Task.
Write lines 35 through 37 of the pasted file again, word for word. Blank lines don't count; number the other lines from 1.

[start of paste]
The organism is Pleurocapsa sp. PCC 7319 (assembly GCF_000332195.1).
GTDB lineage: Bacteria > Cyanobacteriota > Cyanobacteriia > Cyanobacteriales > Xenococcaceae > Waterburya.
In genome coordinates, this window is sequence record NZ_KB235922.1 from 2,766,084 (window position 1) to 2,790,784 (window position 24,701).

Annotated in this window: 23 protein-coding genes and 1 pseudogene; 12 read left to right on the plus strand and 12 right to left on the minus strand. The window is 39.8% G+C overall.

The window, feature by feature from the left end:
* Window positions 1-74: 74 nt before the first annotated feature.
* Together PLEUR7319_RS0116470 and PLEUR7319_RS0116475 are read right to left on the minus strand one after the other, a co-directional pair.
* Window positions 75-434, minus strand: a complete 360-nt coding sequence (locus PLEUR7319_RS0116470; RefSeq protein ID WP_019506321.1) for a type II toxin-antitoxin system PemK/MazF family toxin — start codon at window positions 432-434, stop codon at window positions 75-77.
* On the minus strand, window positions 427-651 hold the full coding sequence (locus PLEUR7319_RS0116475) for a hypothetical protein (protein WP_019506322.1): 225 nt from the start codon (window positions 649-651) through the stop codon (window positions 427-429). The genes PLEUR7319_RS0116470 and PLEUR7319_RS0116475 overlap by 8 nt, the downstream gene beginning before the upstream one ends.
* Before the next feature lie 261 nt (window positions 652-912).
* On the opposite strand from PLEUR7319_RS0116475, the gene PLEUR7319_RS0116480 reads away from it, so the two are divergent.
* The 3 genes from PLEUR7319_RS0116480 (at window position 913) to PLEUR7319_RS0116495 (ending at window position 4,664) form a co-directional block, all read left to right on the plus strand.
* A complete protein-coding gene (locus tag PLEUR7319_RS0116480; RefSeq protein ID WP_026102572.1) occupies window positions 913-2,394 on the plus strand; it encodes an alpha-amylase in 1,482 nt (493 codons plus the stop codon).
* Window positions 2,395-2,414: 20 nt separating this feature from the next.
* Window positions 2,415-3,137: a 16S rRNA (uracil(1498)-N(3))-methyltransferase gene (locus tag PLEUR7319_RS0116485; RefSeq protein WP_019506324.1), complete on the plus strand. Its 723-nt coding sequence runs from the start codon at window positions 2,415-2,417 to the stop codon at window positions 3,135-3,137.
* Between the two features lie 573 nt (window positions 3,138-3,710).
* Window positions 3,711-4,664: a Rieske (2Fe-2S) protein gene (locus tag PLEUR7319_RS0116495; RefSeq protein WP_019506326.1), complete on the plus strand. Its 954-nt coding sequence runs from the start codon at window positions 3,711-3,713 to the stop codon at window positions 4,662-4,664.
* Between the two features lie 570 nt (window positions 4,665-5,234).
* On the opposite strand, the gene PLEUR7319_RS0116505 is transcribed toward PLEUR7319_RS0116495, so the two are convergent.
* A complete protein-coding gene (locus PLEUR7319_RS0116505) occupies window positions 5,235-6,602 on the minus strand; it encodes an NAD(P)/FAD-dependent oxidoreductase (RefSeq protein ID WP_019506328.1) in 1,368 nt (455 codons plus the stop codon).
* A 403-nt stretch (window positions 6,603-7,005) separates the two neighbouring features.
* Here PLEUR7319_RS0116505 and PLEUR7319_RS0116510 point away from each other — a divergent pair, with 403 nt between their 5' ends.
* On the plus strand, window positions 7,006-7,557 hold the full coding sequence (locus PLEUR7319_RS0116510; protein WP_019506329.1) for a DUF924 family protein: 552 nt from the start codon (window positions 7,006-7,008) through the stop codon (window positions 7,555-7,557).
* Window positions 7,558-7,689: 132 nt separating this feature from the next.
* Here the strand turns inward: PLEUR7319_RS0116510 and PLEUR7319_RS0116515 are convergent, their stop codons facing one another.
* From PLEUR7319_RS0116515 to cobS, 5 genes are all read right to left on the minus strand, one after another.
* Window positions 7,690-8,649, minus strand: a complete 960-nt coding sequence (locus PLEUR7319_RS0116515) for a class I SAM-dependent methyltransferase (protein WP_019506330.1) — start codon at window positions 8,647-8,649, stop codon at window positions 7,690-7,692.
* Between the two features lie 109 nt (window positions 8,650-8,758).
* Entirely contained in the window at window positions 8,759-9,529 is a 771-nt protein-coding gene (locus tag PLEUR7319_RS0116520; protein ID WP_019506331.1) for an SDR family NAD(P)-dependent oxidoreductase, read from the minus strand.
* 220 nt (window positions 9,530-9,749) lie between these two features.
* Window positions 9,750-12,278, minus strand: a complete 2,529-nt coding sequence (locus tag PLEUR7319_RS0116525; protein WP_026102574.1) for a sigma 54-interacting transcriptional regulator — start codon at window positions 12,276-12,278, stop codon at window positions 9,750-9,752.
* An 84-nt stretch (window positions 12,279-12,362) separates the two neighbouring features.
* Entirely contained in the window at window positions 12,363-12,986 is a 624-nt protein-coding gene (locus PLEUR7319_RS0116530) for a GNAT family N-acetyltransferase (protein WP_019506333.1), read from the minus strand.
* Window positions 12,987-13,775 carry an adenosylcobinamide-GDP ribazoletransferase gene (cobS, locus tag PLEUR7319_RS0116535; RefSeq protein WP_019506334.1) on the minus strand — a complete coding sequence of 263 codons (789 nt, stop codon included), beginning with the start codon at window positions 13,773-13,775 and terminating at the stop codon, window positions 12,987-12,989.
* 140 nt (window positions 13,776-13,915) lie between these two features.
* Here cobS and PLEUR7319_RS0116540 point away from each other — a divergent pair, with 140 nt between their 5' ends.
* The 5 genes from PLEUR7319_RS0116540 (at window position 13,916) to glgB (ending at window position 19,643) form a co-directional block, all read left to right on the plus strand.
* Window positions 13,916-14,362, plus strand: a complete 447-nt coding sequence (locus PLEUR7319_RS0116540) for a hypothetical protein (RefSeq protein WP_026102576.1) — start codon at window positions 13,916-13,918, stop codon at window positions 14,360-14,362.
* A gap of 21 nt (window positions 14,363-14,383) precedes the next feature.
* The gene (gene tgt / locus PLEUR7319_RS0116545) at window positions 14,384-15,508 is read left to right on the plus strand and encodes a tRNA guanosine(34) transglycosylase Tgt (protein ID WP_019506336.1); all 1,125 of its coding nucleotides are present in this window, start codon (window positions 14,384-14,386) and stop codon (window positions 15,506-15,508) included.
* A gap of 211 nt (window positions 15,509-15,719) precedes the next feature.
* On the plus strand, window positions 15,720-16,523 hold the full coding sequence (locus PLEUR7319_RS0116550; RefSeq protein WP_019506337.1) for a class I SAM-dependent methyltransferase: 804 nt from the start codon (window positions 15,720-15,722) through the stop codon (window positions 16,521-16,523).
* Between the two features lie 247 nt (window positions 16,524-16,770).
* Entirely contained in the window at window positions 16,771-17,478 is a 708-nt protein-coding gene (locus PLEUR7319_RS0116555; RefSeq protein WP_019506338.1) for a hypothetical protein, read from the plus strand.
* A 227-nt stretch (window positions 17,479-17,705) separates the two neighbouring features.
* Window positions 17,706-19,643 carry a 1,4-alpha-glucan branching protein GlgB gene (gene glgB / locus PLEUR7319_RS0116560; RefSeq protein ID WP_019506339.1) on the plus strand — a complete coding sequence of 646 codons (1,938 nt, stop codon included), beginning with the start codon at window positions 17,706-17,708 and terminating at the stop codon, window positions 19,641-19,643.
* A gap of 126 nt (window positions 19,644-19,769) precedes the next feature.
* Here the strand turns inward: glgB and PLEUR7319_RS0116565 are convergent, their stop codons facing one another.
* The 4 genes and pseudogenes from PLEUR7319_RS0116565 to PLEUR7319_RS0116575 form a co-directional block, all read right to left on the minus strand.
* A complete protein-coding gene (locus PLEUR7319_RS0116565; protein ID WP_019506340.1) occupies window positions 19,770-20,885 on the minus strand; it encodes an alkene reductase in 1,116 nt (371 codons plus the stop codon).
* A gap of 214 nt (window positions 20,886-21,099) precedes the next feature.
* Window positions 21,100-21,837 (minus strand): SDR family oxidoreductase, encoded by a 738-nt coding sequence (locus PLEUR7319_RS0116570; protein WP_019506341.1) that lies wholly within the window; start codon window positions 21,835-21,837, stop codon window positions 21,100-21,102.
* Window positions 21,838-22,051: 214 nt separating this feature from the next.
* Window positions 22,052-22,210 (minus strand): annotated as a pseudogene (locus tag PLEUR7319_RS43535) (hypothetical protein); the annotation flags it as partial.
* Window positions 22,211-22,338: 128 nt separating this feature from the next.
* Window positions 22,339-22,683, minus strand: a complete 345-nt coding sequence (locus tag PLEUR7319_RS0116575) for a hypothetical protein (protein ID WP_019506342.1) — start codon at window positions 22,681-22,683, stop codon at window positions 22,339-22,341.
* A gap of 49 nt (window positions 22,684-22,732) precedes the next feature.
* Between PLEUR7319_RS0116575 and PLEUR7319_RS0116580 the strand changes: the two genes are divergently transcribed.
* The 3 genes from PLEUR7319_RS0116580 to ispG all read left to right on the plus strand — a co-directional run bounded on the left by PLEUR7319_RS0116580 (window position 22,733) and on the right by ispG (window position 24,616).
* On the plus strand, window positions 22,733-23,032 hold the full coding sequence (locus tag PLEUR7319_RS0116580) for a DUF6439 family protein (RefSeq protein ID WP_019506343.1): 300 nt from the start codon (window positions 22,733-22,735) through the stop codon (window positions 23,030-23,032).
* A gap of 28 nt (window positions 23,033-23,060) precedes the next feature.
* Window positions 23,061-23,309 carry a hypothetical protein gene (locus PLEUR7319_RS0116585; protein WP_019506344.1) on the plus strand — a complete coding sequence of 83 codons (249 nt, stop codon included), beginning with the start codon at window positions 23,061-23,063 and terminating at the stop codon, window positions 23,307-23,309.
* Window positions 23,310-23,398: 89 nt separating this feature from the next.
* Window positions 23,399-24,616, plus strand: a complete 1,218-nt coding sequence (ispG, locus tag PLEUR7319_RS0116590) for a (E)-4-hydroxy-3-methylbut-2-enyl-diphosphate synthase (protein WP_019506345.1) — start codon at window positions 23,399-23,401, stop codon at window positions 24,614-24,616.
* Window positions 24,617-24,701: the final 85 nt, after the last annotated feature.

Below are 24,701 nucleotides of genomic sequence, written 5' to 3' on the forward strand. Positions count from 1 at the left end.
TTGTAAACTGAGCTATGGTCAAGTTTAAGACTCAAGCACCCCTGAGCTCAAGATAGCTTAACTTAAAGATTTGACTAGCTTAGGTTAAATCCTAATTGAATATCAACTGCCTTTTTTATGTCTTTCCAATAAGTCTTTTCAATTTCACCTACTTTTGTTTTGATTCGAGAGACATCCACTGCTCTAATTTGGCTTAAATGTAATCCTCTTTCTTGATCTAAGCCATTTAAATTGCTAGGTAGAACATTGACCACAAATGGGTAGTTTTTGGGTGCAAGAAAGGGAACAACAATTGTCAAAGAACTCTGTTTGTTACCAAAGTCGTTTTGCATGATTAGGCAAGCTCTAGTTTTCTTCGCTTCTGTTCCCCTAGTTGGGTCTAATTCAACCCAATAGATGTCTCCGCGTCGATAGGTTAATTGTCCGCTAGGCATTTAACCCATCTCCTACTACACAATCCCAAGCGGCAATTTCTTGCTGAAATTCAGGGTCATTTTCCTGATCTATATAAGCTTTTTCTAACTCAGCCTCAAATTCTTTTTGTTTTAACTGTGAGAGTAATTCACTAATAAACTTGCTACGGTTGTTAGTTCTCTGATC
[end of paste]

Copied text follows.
* 140 nt (window positions 13,776-13,915) lie between these two features.
* Here cobS and PLEUR7319_RS0116540 point away from each other — a divergent pair, with 140 nt between their 5' ends.
* The 5 genes from PLEUR7319_RS0116540 (at window position 13,916) to glgB (ending at window position 19,643) form a co-directional block, all read left to right on the plus strand.